Winter is coming. I heard that somewhere. A lot of folks don’t get out and shoot in the wintertime and I want to share with you some quick tips that will help you make better images and videos in wintertime outdoors.
You Can Shoot in the Cold
There is some misunderstanding about whether your camera will work in the cold. The answer is that it will, just expect less battery life as the cold impacts battery efficiency. You may need to carry a spare battery, and if you do, keep it inside your jacket to keep it warm. It will last longer that way.
Your camera has a minimum temperature rating that is occasionally over cautious. You should be fine to about -20 Celsius, but if you are going to be out in the wind and cold for an extended period, such as on a polar bear safari, you might want to consider using a protective housing. For the rest of us, just put your camera in your camera bag when you are not using it. I have never found a need to put those “hot hands” packs in a bag but have used them in a pocket to keep batteries warm.
If you’ve ever worn eyeglasses you have experienced frost rimes building up when you first head into the cold and fogging up when you come inside. Your camera goes through the same thing. This is easy to manage with a simple plastic covering such as the Optech ones sold at Henry’s or if you get stuck with a heavier plain old plastic bag.
Figure 1 : I always have a couple of these Optech protectors in the bag and in the car. They come in different sizes for different needs.
The idea is to wrap your camera in the plastic before you go outside. The camera will be warm and that will produce some condensation type effects, and you want that to happen on the outside of the bag rather than on the outside of the camera. After a few minutes, the camera temperature will equalize to the cold and you can remove it from the bag. If it is snowing very heavy and wet, or sleeting, keep it in the bag for shooting unless you are certain that your camera and lenses are weather sealed. The Opteka covers are designed for this and are very inexpensive protection.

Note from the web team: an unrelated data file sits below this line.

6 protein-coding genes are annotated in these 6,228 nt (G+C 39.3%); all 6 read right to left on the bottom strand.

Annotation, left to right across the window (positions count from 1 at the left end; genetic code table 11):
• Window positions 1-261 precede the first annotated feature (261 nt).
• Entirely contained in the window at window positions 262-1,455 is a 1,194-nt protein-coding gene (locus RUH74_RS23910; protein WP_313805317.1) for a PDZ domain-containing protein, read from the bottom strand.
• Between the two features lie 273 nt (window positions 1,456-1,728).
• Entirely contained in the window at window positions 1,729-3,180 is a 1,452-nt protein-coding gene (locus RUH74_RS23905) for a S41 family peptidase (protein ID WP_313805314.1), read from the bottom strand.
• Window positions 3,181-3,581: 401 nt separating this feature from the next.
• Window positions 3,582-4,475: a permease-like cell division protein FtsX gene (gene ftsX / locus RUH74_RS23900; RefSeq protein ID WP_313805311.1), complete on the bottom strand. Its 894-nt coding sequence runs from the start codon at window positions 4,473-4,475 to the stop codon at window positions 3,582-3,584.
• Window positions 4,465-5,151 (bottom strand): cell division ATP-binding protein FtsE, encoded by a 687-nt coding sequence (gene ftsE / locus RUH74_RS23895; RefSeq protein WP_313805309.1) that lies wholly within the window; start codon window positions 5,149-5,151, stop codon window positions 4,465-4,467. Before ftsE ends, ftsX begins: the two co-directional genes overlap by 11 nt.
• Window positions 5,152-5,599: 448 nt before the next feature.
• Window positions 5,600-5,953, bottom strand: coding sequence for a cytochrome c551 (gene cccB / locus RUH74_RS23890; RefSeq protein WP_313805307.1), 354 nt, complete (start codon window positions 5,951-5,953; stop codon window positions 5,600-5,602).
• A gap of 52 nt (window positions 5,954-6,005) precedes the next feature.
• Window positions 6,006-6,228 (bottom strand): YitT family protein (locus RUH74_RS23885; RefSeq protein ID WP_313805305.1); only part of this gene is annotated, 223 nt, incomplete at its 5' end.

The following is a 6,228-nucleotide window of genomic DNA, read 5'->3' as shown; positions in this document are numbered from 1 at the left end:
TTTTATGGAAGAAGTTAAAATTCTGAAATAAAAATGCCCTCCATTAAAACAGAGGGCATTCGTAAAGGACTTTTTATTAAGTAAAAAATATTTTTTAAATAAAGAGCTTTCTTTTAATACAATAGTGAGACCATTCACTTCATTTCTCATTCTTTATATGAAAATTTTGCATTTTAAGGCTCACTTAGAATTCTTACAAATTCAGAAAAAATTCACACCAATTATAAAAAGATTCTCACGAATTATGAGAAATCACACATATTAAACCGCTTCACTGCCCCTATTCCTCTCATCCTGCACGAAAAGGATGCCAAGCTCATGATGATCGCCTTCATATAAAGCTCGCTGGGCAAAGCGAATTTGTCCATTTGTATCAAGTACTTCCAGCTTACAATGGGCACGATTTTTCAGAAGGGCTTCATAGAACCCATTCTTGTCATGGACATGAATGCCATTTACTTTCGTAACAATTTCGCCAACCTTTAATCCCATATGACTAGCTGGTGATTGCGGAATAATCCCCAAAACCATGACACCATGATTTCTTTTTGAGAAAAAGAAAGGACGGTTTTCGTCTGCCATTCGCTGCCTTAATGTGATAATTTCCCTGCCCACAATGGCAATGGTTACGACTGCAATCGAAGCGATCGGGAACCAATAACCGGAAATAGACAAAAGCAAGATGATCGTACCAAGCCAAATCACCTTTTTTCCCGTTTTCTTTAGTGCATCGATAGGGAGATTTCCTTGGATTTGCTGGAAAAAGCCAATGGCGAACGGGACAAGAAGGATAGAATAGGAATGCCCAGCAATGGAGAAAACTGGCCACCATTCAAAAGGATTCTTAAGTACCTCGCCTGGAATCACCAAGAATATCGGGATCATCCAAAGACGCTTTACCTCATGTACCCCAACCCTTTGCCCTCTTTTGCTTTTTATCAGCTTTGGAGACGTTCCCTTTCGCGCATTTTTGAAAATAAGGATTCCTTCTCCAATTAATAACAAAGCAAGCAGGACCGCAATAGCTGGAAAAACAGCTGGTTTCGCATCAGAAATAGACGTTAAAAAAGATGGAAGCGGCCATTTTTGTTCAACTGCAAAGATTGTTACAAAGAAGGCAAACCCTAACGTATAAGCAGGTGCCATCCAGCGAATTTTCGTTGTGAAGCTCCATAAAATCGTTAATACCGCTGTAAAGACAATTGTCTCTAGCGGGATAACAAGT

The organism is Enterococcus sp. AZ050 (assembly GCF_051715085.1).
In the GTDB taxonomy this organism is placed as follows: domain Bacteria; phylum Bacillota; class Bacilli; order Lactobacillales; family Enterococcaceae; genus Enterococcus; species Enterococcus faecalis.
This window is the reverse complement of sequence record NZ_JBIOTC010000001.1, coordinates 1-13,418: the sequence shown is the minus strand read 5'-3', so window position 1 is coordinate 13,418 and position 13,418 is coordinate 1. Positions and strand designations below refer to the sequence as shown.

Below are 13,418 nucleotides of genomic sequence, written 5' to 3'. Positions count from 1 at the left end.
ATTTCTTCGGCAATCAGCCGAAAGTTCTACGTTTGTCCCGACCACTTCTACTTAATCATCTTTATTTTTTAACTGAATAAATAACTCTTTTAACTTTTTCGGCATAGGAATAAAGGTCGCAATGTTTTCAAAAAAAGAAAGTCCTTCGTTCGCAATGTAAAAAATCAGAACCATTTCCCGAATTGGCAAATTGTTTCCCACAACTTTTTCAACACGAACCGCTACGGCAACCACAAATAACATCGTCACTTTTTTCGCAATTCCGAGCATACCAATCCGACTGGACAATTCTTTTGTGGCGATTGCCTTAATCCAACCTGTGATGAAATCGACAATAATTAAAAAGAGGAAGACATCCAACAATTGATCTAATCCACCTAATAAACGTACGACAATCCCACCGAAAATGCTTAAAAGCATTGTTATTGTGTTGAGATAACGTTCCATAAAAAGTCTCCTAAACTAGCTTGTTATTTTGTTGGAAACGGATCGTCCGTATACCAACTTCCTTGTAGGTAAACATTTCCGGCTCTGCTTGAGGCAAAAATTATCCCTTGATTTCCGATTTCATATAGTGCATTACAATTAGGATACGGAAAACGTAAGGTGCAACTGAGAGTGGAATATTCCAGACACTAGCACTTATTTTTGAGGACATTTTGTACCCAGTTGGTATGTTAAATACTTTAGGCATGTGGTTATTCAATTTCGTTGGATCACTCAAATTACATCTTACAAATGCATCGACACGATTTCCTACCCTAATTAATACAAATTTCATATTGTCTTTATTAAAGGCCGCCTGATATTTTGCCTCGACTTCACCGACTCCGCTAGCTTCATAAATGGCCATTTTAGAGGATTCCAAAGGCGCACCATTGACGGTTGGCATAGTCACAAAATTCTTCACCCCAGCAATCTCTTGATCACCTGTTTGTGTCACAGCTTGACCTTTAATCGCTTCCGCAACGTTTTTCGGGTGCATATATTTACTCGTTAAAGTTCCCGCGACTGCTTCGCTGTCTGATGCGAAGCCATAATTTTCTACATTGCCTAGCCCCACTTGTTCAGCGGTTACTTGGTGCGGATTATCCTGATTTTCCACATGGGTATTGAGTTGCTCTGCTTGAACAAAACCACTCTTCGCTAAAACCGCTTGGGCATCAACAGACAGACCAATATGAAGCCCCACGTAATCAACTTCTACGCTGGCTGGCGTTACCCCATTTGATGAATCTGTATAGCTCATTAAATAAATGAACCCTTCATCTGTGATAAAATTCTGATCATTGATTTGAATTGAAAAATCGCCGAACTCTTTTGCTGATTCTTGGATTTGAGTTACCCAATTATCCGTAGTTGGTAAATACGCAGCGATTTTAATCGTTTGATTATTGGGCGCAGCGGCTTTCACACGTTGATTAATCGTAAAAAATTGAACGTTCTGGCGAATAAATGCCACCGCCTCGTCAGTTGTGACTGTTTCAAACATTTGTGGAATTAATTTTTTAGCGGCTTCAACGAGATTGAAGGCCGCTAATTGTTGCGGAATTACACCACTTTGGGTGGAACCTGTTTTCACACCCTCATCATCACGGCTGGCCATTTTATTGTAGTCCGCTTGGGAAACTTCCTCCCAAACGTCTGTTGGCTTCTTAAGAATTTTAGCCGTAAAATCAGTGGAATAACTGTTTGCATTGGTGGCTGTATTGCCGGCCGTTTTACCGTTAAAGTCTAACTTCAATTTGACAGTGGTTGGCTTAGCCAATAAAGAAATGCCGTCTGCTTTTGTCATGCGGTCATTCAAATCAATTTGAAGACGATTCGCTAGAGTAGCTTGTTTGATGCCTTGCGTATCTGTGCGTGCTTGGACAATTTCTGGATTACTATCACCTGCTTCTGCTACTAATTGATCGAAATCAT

When you are ready to go inside, if you have had the camera out of the plastic protection, put it back inside the protective cover and seal it up as best you can. Bring the camera inside and allow the camera to reach room temperature inside the protection. Any condensation will form on the outside of the plastic covering and once the camera has warmed up you can remove it to get at your memory cards and battery without any concerns about damage due to condensation.
Best Practices for Winter Landscapes
Snow is white. Your camera meter tries to average everything to middle grey, so the meter guidance for a snow scene is going to be wrong.
This is where exposure compensation is your friend. In order to get the meter to give you accurate metering where the scene is predominantly white, you need to lighten that averaged “grey” so you will be adding exposure.